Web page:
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Linux Foundation

Posted Oct 21, 2010 8:46 UTC (Thu) by alex (subscriber, #1355)
In reply to: How not to recognize free hardware by eru
Parent article: How not to recognize free hardware

I would like the LF to come up with a mark like:

Works with 2.6.32+

Which would mean all the hardware had mainline (not staging) support from that kernel onwards.


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Linux Foundation

Posted Oct 21, 2010 10:06 UTC (Thu) by cortana (subscriber, #24596) [Link]

That is a great idea and I'd love to see it implemented. However, care would need to be taken with hardware that depends on the presence of firmware that is bundled with the kernel, without a license to do so, and then stripped out by distributions such as Debian and Fedora.

The firmware problem...

Posted Oct 21, 2010 11:33 UTC (Thu) by alex (subscriber, #1355) [Link]

Do the kernel people still accept firmware blobs into the tree?

The firmware problem...

Posted Oct 21, 2010 13:30 UTC (Thu) by BenHutchings (subscriber, #37955) [Link]

Not outside of staging, no.

From that kernel onwards ?

Posted Oct 21, 2010 10:18 UTC (Thu) by copsewood (subscriber, #199) [Link]

I think it improbable that a software development organisation would be able to guarantee that all future versions of a program would be able to work with a specific item of hardware indefinitely. Eventually you have to have the freedom to break backwards compatibility with outdated stuff.

For a trivial example, consider the case of a single chip computer including non expandable RAM. 2.6.X might work in this amount of RAM, 2.6.X+1 might not.

From that kernel onwards ?

Posted Oct 21, 2010 11:38 UTC (Thu) by alex (subscriber, #1355) [Link]

I think the definition would have to be a little grown up in accepting realistic caveats.

Certainly for most hardware that is working from a given kernel version you can reasonably expect it to continue working until the hardware is becoming a museum piece. In the cases that don't you know it worked for at least one version of the kernel and if you care enough (or pay someone to care) you could get it working again. This is a mark about freedom of hardware not assurance of eternal support.

Maybe just drop the + from the mark?

It is a contest?

Posted Oct 22, 2010 15:38 UTC (Fri) by khim (subscriber, #9252) [Link]

FSF's idea was already DOA, why do you want even crazier and more pointless one?

At least with "Respects Your Freedom" mark you have a clear list of requirements. "Works with 2.6.32+" does not have such a list - because there are no clear-cut rules which can be followed to guarantee inclusion in linux kernel!

This is idea will be workable if and when all devices will use standardized interfaces (a-la USB sticks), but
1. It does not look like it'll happen any time soon and
2. If this will actually happen the mark will be even more pointless: all devices with happily work with Linux at this point.

It is a contest?

Posted Oct 22, 2010 17:14 UTC (Fri) by tialaramex (subscriber, #21167) [Link]

Doesn't it feel like this is happening more & more?

I admit I don't have hard figures, and I'm not sure how I'd get them, but my strong feeling is that things have been getting progressively better.

That is to say, more of the hardware the OS actually cares about is class compliant rather than requiring custom drivers.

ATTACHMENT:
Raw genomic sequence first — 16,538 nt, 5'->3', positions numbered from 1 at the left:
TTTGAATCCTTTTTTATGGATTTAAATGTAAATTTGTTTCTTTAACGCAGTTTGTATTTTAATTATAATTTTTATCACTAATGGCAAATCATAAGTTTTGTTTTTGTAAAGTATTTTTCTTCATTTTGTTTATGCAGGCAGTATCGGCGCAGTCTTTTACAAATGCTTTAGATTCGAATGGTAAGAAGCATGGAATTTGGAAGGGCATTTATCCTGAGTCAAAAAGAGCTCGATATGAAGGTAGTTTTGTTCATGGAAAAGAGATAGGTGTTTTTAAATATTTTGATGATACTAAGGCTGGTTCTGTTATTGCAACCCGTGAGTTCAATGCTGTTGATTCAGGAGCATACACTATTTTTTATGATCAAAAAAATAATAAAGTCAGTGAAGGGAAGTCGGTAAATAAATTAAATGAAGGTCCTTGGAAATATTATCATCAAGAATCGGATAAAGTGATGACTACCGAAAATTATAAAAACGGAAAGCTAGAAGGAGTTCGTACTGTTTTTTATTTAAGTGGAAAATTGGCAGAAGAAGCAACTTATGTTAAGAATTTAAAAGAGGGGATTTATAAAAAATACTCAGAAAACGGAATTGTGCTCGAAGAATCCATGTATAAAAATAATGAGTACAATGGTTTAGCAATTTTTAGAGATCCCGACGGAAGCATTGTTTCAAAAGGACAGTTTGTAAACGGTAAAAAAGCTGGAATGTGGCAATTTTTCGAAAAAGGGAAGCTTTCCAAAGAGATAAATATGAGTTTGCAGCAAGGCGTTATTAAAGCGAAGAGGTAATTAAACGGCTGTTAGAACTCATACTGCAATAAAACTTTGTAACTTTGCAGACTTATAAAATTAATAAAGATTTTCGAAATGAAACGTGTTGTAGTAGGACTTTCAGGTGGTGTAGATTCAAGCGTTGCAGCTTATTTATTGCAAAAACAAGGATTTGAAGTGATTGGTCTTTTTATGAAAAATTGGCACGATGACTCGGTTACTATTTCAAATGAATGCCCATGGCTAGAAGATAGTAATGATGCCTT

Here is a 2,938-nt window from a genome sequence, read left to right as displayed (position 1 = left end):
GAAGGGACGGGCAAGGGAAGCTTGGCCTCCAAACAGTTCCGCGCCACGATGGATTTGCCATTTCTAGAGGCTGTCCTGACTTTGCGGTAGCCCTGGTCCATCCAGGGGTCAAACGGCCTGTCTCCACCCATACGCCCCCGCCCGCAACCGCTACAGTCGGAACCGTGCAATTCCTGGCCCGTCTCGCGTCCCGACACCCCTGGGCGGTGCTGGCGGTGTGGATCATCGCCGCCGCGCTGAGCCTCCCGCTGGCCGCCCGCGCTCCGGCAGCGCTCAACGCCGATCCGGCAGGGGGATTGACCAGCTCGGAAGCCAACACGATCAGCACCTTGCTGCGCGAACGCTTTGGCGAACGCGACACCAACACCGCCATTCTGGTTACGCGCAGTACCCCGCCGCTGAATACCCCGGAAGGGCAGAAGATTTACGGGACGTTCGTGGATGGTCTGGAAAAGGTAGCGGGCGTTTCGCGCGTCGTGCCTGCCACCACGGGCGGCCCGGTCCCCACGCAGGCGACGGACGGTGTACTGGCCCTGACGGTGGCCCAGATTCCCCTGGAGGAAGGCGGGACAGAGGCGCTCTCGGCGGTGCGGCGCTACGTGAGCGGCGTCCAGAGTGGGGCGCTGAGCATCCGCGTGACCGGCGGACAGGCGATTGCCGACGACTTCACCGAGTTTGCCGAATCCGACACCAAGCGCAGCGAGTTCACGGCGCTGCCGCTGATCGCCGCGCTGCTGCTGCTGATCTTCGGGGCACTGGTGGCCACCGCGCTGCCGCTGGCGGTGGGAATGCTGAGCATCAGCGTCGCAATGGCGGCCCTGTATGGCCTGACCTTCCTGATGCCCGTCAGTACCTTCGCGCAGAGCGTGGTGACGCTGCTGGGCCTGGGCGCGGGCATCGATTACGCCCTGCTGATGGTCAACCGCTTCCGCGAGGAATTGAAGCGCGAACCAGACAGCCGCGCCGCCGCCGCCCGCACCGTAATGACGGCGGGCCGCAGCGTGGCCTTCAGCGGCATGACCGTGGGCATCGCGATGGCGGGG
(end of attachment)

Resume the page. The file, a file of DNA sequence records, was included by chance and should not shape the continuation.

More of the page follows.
There are big holdouts. Networking for example, Ethernet cards are hot on compliance with a well documented standard right up until you reach the controller chip, I guess all the standard-friendly people at network peripheral companies work over on the link-layer side of the operation.

But on the whole I can't think of any category where things are less class-based than they were in say 1995, and many where things are more so.

I thought we'd missed a trick twice with USB, firstly sound (but today everything is either USB Audio or HDA on PCI) and then webcams (but the USB video spec didn't die, it was just a long pregnancy and today you can walk into any store and buy webcams you've never heard of that work in Linux)

You are correct - that's how things are going...

Posted Oct 24, 2010 20:06 UTC (Sun) by khim (subscriber, #9252) [Link]

That is to say, more of the hardware the OS actually cares about is class compliant rather than requiring custom drivers.

Well, the situation is simple: most "hardware" devices nowadays include sizable software components (firmwares for things things like HDD today are bigger then whole Unix systems were 30 years back), so when it's known what the device should do and how it should work they eventually comply to the spec.

But it does not make the suggested mark valuable! In first stage when new wave of the devices are introduced it's pointless because it's sheer insanity to tie release dates for the "hot new stuff" to release dates of kernel and later when majority of the devices are produced by the most famous brand ever called "Noname" there are noone who will care enough to bother to test compliance - but it does not really matter because stuff works out of the box!

But on the whole I can't think of any category where things are less class-based than they were in say 1995, and many where things are more so.

Any category which existed back then is "old news" today - so of course the majority of the devices reached "driver for class" stage. But new categories and subcategories are different. Compare situation with mices (some still require drivers to enable full functionality, but for majority there are not need for driver at all) and multitouch-enabled touchpads.


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